Review: House of My Fathers (2018)

House of My Fathers, which competed in Busan International Film Festival and BFI London Film Festival, was recently screened in competition at the 29th Singapore International Film Festival. The film is a mesmerising and poetic debut with a magical-realist narrative by Sri Lankan filmmaker Suba Sivakumaran.

It is a political allegory of Sri Lanka, where the civil war has divided two communities: the Tamil and the Sinhala. Sworn enemies since time immemorial, both villages find their women afflicted with a curse of infertility.  

As infertility plagues the two warring Sri Lankan villages, the village chiefs are forced to confront their pasts in order to save their future.

A vision of the gods was given to the respective villages to send a Tamil woman and a Sinhala man to venture together into the Forest of the Dead. In hopes of lifting the infertility curse, a “Strange Doctor” (Steve De La Zilwa) was with them on their journey.

Venturing into the mythical forest, the trio tries to grasp and understand the various happenings at different stages.

The film offers a reading of a post-conflict society, tenderly showcasing the vulnerabilities of both Asoka, the Sinhalese man, and Ahalya, the Tamil lady, as they find themselves face-to-face with their fears.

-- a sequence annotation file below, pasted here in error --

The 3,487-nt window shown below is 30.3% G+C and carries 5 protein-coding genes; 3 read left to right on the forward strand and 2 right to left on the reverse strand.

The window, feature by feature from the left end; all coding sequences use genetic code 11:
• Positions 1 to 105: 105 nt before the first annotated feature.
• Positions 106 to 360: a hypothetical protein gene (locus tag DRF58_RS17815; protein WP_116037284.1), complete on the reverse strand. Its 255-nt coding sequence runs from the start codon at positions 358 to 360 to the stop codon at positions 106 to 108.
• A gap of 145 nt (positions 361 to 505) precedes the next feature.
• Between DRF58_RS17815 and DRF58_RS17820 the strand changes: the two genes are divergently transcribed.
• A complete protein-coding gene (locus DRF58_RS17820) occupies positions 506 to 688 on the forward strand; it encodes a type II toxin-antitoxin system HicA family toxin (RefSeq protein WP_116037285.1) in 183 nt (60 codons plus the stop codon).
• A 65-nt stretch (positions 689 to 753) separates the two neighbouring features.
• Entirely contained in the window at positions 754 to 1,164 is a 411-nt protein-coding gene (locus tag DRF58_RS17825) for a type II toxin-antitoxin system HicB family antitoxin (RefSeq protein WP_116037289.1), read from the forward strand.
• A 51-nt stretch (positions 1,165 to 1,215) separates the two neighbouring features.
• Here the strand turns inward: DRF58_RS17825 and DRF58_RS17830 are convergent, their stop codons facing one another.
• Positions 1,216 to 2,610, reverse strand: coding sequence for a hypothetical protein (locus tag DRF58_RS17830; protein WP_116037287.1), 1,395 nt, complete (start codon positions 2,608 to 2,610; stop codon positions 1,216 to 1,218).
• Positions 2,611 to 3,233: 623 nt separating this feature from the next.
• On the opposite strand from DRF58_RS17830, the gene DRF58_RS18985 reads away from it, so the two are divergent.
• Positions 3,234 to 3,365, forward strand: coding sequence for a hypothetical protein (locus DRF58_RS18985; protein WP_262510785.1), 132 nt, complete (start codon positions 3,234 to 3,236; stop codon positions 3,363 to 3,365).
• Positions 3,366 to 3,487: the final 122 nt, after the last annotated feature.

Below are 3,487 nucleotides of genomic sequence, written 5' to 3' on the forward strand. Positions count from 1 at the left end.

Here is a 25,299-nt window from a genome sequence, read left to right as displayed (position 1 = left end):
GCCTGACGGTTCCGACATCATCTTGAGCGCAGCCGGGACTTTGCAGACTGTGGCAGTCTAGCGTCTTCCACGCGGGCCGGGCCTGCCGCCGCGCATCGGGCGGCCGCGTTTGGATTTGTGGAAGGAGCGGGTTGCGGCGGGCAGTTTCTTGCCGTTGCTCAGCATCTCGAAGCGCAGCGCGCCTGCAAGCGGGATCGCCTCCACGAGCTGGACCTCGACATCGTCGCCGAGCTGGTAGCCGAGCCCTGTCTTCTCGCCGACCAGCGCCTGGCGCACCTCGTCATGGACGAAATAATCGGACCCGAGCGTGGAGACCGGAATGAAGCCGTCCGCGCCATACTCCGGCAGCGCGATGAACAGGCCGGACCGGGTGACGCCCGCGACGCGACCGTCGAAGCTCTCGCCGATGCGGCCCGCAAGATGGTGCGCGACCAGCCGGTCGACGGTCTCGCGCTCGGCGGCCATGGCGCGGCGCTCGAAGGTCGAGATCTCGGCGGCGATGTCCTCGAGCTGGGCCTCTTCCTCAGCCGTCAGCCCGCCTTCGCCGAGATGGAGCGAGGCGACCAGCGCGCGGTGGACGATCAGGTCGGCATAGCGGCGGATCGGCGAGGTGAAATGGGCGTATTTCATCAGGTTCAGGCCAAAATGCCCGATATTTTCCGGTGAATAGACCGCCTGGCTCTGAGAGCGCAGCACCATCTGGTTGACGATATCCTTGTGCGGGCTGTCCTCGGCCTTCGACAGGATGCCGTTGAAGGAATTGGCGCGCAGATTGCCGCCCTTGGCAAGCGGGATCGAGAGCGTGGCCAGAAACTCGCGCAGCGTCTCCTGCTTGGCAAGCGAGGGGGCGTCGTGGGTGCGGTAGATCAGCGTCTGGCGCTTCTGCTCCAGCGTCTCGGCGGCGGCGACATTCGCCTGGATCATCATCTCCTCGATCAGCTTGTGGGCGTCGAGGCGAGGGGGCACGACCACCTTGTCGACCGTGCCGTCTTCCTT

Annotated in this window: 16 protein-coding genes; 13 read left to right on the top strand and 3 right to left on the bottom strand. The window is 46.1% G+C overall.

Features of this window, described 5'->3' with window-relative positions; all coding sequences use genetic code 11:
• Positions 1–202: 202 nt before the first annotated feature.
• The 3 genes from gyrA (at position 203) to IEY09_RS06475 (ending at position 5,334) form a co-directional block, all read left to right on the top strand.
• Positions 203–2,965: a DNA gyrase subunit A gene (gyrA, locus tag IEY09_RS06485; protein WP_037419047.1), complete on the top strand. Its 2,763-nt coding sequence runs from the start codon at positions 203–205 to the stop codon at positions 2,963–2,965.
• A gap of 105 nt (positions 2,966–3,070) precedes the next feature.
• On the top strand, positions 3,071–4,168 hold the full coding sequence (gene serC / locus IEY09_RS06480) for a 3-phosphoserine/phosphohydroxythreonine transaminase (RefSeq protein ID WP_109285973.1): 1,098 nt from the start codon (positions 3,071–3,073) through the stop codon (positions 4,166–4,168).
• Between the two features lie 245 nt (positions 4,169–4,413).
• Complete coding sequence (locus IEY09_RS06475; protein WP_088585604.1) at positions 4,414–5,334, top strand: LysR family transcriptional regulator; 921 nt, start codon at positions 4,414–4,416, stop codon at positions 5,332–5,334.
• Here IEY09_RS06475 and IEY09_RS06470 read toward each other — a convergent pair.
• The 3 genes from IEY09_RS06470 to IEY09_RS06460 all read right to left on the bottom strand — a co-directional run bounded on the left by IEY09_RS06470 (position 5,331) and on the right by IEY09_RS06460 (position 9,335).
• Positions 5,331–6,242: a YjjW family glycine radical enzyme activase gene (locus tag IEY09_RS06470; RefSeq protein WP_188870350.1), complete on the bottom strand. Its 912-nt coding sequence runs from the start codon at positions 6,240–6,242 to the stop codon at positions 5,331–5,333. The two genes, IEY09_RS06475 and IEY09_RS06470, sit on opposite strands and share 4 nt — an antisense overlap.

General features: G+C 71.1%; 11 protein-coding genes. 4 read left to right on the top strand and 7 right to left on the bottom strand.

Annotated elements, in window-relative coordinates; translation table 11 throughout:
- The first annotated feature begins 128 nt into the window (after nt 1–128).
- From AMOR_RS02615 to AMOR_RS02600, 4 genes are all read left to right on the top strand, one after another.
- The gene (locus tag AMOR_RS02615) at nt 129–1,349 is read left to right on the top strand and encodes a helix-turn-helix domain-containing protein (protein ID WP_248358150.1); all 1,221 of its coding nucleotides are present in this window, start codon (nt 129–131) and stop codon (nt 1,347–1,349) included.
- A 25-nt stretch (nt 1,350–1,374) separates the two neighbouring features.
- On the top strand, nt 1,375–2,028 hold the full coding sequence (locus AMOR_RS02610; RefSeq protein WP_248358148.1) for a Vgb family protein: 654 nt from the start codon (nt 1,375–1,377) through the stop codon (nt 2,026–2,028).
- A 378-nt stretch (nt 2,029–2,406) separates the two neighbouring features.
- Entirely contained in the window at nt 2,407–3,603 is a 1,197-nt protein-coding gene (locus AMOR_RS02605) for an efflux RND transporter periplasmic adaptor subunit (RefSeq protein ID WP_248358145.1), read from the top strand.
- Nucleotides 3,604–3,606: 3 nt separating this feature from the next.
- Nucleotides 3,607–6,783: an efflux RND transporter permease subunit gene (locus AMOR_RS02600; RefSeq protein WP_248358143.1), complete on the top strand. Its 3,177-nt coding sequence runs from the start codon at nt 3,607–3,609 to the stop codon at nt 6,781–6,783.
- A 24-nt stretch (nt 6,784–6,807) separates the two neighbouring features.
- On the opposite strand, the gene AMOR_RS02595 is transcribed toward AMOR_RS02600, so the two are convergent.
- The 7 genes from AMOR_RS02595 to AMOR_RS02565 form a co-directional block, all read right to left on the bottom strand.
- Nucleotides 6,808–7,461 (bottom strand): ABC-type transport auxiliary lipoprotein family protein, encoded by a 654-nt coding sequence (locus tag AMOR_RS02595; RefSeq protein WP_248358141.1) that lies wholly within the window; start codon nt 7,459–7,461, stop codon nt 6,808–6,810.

Once a well-respected soldier, Asoka (Bimal Jayakodi) is now haunted by memories of wartime. He is revisited by his fellow soldiers who were brutally murdered, demanding to know why he was the only one spared.

Ahalya (Pradeepa), a mute lady due to the trauma of losing her son in the war, sees visions of her son at every corner. Their scars from the war are deeply etched in them, resulting in a torturous journey.

Asoka and Ahalya seek solace in each other, yet their intimacy is not of romance. And as expected, Ahalya soon becomes pregnant with Asoka’s child. Yet we are told from the start that the villages’ shamans predicted that only one of them would return. This prophecy proves to be true.

Containing traces of Alfonso Cuaron’s Children of Men, this dystopian tale offers a social commentary of the cost involved towards building a brighter future. Despite regaining her ability to speak, Ahalya faces the same cycle of having her baby taken away from her.

A thought-provoking piece, Sivakumaran ends the film with ambiguity, hinting at the possibility of a better future for this child who born to parents from rival villages. Yet the cynic in me believes that the cycle will repeat itself as humans time and time again prove to be more than capable of self-destruction.

Sivakumaran is now in the early stages of a new project, ”Children of the Atom Bomb”, a road-trip thriller set in London about refugees escaping from inhumane immigration policies.

Written by Christine Seow

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